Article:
This fact changed the perception of the international context notably in the industrial countries, from a well functioning system tending towards full employment, to one with higher consciousness of an interrelated world where their economies can have significant impact over other economies. In other words greater emphasis is made over the 'outcome of negotiations' between countries, including some less developed countries (LDCs) as the newly-industrialized countries (NICs) and the oil exporters (OPEC members), began to play a more important role in the world economy. Some of implications for developing countries that followed from the crisis, were:

The answer to face this crisis was found in the Japanese experience. In fact, the way japanese had assimilated western manufacturing practices to their particular conditions in the post-war, led them to make some innovations according to such characteristics. "Just-in-time production" and "quality circles" for instance, were some of the models to be followed. Microelectronics and the advanced technology in communications made it possible to introduce flexibilisation both in the work process and in labour relations. Flexibilisation was then the paradigmatic response to reorganizing the accumulation regime, now called a post-fordist one. If this new kind of regime will have hard consequences in the level of employment in developed countries, giving away to the full-employment perspective of the 1960s, the consequences in developing countries adopting similar technologies will become more critical, as we will see.

Flexibilisation will constitute a mechanism to restore economic accumulation, that in addition to other parameters would be the new paradigm of development and competitiveness in the new international context. Such a paradigm would be carried out by the multilateral agencies, notably the IMF and the World Bank. Since the debt crisis in the early 1980s derived from what followed after the oil crisis in the 1970s, most developing countries have had to adopt stand by agreements with the IMF, and structural adjustments programmes with the World Bank. Those programmes usually include fiscal austerity, that means cuts in social expenditures and recently, privatisation; liberalization of markets, capital movements and exchange control; and wage restraint, revision of subsidy, transfer programmes and flexibilisation of labour regimes (Taylor, 1991, p. 9), in one world: deregulation.

In fact, the leit-motive in the new international context is competitiveness and this is not based anymore on the former comparative advantages (low wages for instance), but on new capabilities, where one of the most important is "knowledge" as a particular resource for the new lines of production. That is why industrial restructuring has been taking place also in many developing countries in order to re-adapt their productive base for the new international conditions. That does not go without important effects on employment, and consequently in other societal aspects in Third World countries.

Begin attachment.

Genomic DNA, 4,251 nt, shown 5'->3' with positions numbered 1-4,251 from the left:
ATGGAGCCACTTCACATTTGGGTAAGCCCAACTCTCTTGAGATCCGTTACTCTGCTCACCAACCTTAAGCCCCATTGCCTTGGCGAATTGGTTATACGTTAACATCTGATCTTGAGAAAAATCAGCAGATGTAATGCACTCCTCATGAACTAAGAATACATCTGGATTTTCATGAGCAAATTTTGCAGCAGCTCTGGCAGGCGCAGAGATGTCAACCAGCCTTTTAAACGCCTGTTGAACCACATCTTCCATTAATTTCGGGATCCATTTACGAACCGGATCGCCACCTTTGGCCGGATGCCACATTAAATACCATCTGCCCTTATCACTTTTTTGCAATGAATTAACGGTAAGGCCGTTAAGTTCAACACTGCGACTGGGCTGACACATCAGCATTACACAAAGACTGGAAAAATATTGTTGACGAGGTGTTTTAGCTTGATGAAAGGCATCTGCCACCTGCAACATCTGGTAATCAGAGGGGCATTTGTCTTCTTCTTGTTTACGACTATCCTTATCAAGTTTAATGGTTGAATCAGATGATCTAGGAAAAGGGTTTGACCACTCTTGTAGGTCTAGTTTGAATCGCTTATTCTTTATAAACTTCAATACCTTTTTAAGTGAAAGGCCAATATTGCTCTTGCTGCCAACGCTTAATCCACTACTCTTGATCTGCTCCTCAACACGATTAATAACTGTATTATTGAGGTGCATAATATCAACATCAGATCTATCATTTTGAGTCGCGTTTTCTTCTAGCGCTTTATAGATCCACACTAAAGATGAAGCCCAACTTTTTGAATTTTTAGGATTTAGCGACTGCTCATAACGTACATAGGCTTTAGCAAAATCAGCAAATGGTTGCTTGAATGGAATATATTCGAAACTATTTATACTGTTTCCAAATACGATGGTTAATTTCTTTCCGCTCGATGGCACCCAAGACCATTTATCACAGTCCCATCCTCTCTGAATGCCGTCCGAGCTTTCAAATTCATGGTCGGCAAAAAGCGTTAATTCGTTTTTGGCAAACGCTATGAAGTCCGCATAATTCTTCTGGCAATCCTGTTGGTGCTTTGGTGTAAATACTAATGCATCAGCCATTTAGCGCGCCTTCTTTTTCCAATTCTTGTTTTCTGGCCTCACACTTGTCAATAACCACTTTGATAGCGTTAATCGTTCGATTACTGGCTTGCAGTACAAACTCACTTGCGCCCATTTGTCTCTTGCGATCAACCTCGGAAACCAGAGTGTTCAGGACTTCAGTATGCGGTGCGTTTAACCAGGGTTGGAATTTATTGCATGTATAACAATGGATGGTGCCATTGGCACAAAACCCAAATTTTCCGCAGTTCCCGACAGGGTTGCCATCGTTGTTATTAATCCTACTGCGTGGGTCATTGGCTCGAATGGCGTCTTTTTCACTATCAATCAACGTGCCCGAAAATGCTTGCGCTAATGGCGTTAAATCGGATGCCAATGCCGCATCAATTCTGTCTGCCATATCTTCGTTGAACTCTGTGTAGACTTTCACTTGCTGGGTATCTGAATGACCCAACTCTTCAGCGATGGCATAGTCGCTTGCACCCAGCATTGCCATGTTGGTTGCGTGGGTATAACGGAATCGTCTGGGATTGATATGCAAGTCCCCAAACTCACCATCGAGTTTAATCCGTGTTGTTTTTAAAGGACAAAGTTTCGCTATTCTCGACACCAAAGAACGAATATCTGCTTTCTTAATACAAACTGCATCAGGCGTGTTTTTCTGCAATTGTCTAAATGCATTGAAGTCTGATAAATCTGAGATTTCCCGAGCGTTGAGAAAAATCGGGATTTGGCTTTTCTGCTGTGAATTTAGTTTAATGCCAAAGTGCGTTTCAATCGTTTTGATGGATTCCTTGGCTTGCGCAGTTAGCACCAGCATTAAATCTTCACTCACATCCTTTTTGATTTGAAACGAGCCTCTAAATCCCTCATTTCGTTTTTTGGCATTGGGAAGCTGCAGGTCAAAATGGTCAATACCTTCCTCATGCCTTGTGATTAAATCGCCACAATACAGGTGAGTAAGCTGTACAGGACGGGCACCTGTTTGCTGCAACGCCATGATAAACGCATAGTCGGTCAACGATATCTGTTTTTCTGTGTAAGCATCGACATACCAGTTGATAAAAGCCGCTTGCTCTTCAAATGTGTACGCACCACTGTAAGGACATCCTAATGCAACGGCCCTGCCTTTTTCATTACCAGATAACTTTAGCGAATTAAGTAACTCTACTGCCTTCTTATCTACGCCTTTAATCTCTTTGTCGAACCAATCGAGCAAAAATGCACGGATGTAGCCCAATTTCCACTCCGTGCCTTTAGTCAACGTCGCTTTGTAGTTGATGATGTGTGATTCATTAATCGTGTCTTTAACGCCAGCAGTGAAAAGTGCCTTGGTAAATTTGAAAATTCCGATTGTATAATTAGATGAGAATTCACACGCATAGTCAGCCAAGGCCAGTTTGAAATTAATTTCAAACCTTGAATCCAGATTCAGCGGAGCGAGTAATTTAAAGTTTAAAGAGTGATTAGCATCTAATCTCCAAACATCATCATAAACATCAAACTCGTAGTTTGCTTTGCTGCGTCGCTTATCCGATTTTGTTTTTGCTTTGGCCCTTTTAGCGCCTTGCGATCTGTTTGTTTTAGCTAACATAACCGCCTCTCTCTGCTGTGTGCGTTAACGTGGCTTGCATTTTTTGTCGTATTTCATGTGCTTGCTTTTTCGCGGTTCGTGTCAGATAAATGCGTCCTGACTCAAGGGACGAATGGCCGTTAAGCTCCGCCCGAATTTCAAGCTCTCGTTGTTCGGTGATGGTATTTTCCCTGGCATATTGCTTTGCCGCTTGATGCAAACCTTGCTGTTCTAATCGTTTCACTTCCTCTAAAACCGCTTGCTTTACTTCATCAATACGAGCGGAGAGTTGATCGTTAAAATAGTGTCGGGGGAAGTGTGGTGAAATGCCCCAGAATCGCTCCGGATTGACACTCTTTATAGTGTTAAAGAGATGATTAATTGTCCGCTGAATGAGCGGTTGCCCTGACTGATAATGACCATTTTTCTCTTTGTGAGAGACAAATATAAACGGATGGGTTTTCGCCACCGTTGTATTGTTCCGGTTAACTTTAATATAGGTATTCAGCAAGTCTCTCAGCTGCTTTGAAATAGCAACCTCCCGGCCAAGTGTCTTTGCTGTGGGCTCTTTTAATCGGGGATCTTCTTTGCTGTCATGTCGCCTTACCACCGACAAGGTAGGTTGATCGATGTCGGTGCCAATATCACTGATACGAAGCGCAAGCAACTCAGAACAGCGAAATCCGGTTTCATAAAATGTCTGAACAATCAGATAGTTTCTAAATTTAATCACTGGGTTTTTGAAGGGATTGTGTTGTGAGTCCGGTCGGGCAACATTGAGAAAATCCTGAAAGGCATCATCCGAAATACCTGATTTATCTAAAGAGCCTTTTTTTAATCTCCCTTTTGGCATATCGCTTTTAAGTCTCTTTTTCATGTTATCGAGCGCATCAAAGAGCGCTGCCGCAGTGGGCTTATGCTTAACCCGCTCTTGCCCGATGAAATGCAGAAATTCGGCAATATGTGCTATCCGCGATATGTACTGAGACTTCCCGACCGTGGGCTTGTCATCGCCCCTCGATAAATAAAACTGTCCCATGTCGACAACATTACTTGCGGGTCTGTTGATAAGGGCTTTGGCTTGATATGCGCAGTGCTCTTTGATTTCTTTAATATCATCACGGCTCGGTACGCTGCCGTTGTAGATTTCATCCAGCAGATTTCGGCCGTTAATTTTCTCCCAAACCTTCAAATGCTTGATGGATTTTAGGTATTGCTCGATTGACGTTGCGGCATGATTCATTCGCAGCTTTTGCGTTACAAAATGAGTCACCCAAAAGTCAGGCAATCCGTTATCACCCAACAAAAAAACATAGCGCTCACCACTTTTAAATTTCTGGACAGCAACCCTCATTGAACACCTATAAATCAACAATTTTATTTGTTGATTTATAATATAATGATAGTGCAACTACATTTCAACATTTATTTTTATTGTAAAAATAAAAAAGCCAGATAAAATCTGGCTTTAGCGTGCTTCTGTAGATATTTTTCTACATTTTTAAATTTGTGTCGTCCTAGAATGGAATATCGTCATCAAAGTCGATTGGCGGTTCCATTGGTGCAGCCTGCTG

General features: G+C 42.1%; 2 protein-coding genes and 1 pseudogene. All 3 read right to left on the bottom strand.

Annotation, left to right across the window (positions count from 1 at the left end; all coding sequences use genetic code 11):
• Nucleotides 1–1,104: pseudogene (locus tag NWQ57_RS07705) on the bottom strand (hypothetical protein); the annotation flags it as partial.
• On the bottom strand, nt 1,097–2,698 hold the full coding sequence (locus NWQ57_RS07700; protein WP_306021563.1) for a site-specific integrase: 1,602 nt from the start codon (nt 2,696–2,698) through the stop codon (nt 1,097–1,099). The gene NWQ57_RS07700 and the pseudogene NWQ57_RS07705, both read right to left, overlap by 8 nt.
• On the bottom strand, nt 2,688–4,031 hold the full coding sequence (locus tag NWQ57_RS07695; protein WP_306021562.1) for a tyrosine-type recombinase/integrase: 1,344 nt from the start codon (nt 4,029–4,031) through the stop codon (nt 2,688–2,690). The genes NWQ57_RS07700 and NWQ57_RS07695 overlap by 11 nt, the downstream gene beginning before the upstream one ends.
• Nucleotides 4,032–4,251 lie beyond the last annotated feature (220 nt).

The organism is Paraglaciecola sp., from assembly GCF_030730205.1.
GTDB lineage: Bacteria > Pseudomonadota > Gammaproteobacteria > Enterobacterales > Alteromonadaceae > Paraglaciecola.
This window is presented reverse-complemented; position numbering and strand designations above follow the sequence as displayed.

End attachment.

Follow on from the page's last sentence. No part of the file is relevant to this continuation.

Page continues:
IV-FINANCIARISATION AND SPECULATIVE ACCUMULATION: INFORMALITY, INDUSTRIAL RE-STRUCTURING AND FRAGMENTATION OF LABOUR IN LATIN AMERICA

The process of capitalist development in Third World countries is, certainly, a lengthy road to follow. Nevertheless, the characteristics of the path of development has been changing a little under the new circumstances. Traditionally, some aproaches about developing countries have differentiated between a traditional sector (the agricultural sector) and a modern sector (the industrial one). The analysts pointed out that as long as capitalist development would take place, the traditional sector would give way to the modern one, and a structural change would take place. The dichotomy between the two sectors would tend to disappear. True, handicraft production was also considered as part of the traditional sector, but it was not as significant in its contribution to the national product as was agriculture. However, during the seventies and eighties, the so called informal sector spilled over in almost all developing countries as a characteristic of the excluding process of development that was referred to above.

Informal activities, or activities outside the regular "labour market" can have different expressions and levels of skills. According to the individual circumstances of a country, the kind of activities will vary depending on the level of economic development and its articulation to the international economy. One can differentiate at least two types of informal activities depending on the dynamic of capital accumulation: vegetative, regressive low level at the subsistence level, and evolutive, intermediate or transitional up level, more dynamic. One or the other type of informality will be determined by the kind of articulation to the so called formal sector.